Critics of Turkish Prime Minister Recep Tayyip Erdogan suspect that his true motive behind the recent military action against Syria was to gain votes during the upcoming local elections.
Erdogan insists that the incident occurred because the Syrian fighter jet had invaded Turkish air space. "We will always react very promptly whenever our air space has been violated," Erdogan said to thousands of AKP supporters during an election campaign event in Kocaeli, explicitly praising the Turkish pilots who had brought down the jet.
As the Turkish daily "Hürriyet" reports, Syria has accused Erdogan of having committed "an obvious act of aggression," while rejecting claims that Turkey's air space had been invaded. Turkey's opposition has also raised doubts concerning Erdogan's explanations, claiming that his true motive had been to divert attention away from the domestic political crisis only days before local elections this Sunday.
Setbacks in Turkey
Since December, the Turkish government has been embroiled in a serious corruption scandal. Again and again, compromising telephone recordings have been published on the Internet, exposing Erdogan and his Islamist-conservative party AKP in public. Erdogan in turn has responded to this perceived threat by creating further laws to crack down on Internet freedom. Most recently, he tried to silence the opposition by blocking the Twitter website in Turkey.
Mustafa Sarigül, who is running for the post of Istanbul's mayor as the candidate of the country's biggest opposition party CHP, says Erdogan has been driven into a corner. "Our prime minister tries to create a lot of chaos, and he loves to provoke. He has understood that he will be the loser. Our current government does not want peace, but tries to gain politically by the war atmosphere. Our citizens will not join this game. We will create a Turkey which lives at peace with its neighbors," he said during a campaign event in the Istanbul district of Yesilkent.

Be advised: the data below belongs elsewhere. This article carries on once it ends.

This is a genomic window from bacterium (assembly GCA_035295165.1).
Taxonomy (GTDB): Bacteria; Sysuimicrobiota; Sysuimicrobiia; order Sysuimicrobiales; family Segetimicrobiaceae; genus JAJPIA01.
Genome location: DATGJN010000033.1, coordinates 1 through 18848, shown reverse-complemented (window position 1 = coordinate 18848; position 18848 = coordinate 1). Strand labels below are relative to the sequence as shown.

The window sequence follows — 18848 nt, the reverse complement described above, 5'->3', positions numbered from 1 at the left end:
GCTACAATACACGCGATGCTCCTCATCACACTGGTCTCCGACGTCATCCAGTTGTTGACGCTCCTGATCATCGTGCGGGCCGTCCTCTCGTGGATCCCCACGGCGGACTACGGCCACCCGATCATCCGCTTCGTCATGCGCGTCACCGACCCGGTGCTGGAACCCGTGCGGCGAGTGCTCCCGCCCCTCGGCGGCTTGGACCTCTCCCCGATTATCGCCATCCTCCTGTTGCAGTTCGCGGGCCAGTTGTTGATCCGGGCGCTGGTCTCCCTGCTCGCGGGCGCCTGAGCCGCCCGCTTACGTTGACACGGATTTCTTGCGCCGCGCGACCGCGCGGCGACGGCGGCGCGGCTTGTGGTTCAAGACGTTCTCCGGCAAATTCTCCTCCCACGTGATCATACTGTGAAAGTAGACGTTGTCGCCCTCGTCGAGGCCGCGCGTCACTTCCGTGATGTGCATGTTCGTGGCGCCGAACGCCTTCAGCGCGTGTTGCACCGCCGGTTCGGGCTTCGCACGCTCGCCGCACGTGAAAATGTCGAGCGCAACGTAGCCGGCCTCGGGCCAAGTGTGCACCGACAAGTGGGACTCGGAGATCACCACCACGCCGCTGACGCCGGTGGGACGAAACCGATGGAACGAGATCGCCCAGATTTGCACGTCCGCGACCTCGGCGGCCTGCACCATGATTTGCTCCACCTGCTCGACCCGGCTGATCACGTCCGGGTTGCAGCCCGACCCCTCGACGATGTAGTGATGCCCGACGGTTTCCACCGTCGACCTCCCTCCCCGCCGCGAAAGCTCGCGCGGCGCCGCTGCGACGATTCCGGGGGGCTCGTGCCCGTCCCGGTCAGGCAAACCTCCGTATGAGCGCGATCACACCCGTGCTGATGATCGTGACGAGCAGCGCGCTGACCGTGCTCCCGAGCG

CHP leader Kemal Kilicdaroglu has joined the chorus of critics concerning the recent military incident. "The way in which our prime minister has tried to exploit this incident for his own purposes during the election campaign, is obnoxious. That is not the appropriate political style," Kilicdarogu said.
Political scientist Fethi Acikel shares this critical view. A prime minister should discuss military interventions in parliament, or in a discreet fashion within government circles - but certainly not during an election campaign surrounded by thousands of supporters, Acikel told DW. "Only days ahead of the elections, the political atmosphere in Turkey is very tense. The situation is highly unusual. The public is sharply divided by Erdogan's political discourse." Acikel said that public speculation about the way in which Erdogan is trying to exploit the Syria crisis has been rife for weeks.
"By resuscitating nationalistic and patriotic feelings, as well as by presenting his AKP party as a defender of the nation's interests, Erdogan may well gain votes not only from the nationalist corner, but also from voters who have so far been undecided," said Acikel. "Syria's opposition has always looked to Turkey for protection. In this way, Turkey has played an active role in Syrian politics," he added.
Local elections as a savior
"Erdogan is trying to turn the local elections into a referendum which would prove his innocence. He's deliberately confronting certain segments of the society in order to win over other segments - such as the nationalists, the Islamist conservatives and those who are as yet undecided," Acikel said.
Erdogan's standing, said Acikel, had however suffered as a result of the corruption scandal although it was hard to say whether this would translate into a heavy loss at the polls. Acikel does not exclude the possibility of fraud during the upcoming elections: "Already in the past, there have been rumors according to which the results of local and parliamentary elections had been falsified. This time, various opposition groups have expressed even more concern about such possibilities because after all, these elections could turn out to be decisive for the very survival of the AKP."